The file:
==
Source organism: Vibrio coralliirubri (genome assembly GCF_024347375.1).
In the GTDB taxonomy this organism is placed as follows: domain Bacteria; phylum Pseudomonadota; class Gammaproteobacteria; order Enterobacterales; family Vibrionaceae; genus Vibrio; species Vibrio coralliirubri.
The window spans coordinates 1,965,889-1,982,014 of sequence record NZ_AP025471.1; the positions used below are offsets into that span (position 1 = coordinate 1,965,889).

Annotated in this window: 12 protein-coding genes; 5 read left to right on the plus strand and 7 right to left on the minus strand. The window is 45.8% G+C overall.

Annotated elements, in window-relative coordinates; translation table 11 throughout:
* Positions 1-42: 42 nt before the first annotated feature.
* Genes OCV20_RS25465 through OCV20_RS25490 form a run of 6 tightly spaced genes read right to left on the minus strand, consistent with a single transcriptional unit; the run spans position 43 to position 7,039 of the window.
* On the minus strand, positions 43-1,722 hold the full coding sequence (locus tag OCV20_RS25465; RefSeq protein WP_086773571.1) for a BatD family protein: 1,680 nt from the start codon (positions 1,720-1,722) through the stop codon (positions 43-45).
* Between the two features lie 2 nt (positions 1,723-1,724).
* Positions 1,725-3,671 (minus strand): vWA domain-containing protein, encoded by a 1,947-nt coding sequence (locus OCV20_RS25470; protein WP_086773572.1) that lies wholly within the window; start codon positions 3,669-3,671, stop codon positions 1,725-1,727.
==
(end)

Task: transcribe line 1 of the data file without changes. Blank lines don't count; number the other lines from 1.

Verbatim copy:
Source organism: Vibrio coralliirubri (genome assembly GCF_024347375.1).